Converting An Atari 2600 Into A Home Computer; Did That Ever Work?

[Tony] posted an interesting video where he looks at the Atari 2600 and the way many companies tried to convert it into a real home computer. This reminded us of the ColecoVision, which started out as a video game but could expand to a pretty reasonable computer.

It might seem silly to convert a relatively anemic Atari video game into a computer, but keep in mind that computers were pretty expensive in those days. Not to mention, the Atari itself was a fair investment back then, too.

There were four options [Tony] found, although none of them seemed to be very popular. One looked like a cassette player that plugged into your cartridge port and a keyboard port for a cheap-looking keyboard. [Tony] thinks it, along with the “piggy back,” never actually made it to market.

Atari also got into the act with the Graduate. For $79 you got 8K of RAM and a membrane keyboard. There was a big public relations push including a very period TV commercial you can see in the video.

Apparently a dispute between Atari and the actual designers of the Graduate, caused Atari to kill the project with no sales. So far, of the three [Tony] covered, none of them were sold to the public.

The fourth one, CompuMate, was sold for $79. You would get some extra memory and an odd-looking membrane keyboard along with a cassette port. If you want to see the guts, fast forward to 13:30. Like many period computers, it will start up at a BASIC prompt. Unlike many other computers, it would also play Twinkle Twinkle Little Star.

The screen resolution was very poor. Apparently, the flavor of BASIC used by the CompuMate isn’t very well documented. A 100 line program fills up the memory which is funny when you think of how much memory your PC or even your phone has today.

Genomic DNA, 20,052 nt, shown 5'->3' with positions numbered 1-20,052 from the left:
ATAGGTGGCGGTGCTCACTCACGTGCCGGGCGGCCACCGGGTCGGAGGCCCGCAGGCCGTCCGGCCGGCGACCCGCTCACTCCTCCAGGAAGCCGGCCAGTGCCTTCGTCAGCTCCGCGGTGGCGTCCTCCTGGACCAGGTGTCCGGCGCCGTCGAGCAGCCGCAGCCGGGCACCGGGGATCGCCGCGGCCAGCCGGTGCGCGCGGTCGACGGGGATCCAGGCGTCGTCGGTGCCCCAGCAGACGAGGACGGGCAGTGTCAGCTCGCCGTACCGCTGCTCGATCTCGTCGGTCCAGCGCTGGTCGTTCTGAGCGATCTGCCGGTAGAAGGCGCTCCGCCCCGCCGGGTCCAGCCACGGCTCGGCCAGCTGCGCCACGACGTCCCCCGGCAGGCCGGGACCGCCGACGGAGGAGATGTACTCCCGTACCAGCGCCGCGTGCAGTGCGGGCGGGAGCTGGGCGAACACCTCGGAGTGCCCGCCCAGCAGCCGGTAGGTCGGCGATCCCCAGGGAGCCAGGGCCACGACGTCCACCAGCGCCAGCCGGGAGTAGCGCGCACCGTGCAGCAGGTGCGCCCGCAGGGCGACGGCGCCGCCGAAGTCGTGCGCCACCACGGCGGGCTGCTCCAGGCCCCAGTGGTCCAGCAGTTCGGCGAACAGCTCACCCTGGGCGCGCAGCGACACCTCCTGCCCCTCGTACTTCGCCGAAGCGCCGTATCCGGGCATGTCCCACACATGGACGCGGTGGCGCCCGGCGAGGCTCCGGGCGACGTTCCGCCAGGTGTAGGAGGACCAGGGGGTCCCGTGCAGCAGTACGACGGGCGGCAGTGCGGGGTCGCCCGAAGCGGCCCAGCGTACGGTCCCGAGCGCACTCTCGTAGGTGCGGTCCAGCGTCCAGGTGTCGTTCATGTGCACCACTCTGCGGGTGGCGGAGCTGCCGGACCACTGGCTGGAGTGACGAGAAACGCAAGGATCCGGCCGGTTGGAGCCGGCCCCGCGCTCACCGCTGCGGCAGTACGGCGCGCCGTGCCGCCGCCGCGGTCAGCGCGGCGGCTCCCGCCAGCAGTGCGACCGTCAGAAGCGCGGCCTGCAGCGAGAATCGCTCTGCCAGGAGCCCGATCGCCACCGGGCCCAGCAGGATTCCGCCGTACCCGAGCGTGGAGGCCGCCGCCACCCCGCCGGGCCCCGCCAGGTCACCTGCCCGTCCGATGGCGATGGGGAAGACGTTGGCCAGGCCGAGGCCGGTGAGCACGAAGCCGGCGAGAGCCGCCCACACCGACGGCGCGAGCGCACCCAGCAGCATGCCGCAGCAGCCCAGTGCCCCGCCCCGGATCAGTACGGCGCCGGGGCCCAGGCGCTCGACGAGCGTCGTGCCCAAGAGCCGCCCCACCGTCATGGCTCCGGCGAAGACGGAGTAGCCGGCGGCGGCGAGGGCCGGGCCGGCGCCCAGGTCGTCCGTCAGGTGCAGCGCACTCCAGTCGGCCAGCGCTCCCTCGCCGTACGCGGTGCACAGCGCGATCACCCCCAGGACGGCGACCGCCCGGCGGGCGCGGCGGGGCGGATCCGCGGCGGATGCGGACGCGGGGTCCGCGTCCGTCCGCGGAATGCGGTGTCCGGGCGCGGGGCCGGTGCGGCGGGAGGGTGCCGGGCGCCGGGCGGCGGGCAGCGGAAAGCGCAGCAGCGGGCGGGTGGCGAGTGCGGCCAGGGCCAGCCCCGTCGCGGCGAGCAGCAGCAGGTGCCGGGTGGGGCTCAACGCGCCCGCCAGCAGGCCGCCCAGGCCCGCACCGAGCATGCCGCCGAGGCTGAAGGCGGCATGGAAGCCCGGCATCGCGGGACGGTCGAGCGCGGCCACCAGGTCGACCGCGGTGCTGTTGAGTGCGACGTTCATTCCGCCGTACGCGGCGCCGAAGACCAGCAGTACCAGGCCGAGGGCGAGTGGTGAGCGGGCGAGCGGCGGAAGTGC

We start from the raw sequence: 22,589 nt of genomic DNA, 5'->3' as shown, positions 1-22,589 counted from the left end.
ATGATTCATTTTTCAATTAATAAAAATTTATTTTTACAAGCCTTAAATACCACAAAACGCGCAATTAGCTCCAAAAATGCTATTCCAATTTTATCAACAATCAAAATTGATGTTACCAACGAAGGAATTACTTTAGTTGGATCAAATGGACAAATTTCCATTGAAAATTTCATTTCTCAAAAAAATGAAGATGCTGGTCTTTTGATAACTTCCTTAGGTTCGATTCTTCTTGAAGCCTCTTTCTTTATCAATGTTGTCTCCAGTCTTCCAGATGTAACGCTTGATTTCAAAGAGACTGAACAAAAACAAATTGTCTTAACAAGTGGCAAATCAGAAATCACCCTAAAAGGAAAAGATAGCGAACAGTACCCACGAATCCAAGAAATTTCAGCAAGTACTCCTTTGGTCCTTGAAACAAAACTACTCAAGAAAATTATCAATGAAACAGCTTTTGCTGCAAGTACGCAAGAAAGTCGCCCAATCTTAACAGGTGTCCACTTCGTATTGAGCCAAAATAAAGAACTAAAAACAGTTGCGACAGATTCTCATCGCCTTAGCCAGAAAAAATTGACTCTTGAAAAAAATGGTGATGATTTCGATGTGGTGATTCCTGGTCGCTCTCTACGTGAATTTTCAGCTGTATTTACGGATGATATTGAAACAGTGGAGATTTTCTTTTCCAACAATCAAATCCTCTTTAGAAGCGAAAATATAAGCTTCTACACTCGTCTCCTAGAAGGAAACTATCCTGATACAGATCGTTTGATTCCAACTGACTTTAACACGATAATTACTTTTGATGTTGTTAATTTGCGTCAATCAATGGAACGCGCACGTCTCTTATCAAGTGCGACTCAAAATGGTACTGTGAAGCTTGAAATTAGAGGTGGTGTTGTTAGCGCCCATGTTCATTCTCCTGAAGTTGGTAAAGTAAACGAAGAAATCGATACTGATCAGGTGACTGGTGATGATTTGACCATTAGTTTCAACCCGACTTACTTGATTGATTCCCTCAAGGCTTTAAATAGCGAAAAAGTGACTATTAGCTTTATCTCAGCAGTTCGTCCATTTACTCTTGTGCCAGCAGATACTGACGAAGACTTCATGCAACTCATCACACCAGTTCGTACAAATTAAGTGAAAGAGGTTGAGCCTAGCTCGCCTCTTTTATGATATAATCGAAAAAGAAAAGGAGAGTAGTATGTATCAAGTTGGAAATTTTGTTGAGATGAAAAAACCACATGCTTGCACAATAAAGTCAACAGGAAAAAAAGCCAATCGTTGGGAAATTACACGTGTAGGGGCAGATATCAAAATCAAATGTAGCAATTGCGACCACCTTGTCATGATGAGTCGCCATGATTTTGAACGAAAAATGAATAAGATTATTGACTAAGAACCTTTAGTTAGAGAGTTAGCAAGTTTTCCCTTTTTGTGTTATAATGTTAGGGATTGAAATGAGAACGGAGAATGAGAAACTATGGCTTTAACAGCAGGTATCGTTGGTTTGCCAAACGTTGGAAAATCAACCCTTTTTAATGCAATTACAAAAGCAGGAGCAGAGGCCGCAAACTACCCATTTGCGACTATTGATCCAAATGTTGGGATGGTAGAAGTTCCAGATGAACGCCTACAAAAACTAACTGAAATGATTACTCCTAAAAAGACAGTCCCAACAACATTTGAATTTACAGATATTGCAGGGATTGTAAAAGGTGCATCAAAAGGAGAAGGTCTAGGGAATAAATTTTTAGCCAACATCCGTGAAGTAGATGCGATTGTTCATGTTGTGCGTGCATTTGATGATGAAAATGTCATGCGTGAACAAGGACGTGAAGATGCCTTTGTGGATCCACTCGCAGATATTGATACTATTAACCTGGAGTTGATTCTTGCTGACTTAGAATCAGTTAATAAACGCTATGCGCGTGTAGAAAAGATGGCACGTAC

It is hard to realize that the days when this kind of add on might make sense was not that long ago. You can wonder what the computers of 2080 will look like.

If you want to write native, there are ways to do that with a bit of work. There are plenty of ways to get the equivalent of a 2600 — and more — in a much smaller package now.

17 thoughts on “Converting An Atari 2600 Into A Home Computer; Did That Ever Work?

  1. The Atari 2600 only had 4K of program space, and no write line put out to the cartridge slot. I spent some time learning to program it in the late 1990’s. The video system is so primitive that displaying a few lines of text each of 12 characters or so takes nearly all its processing time. That’s right, processing time, because the CPU has to draw the display line by line. It’s really unbelievably primitive.

    The Colecovision by contrast was a real Z80 based computer with a separate TI video system with its own RAM, and was quite sophisticated for its day. I used an Adam conversoin kit for several years for word processing, a thing at which it excelled with its super cheap daisy wheel printer in a day when may publishers wouldn’t accept a dot-matrix printed manuscript. Coleco may not have had the long-term success Atari had but their system was a good ten years beyond the 2600 and if they hadn’t had so many production problems delaying the intro might have given IBM a run for its money in the early 1980’s.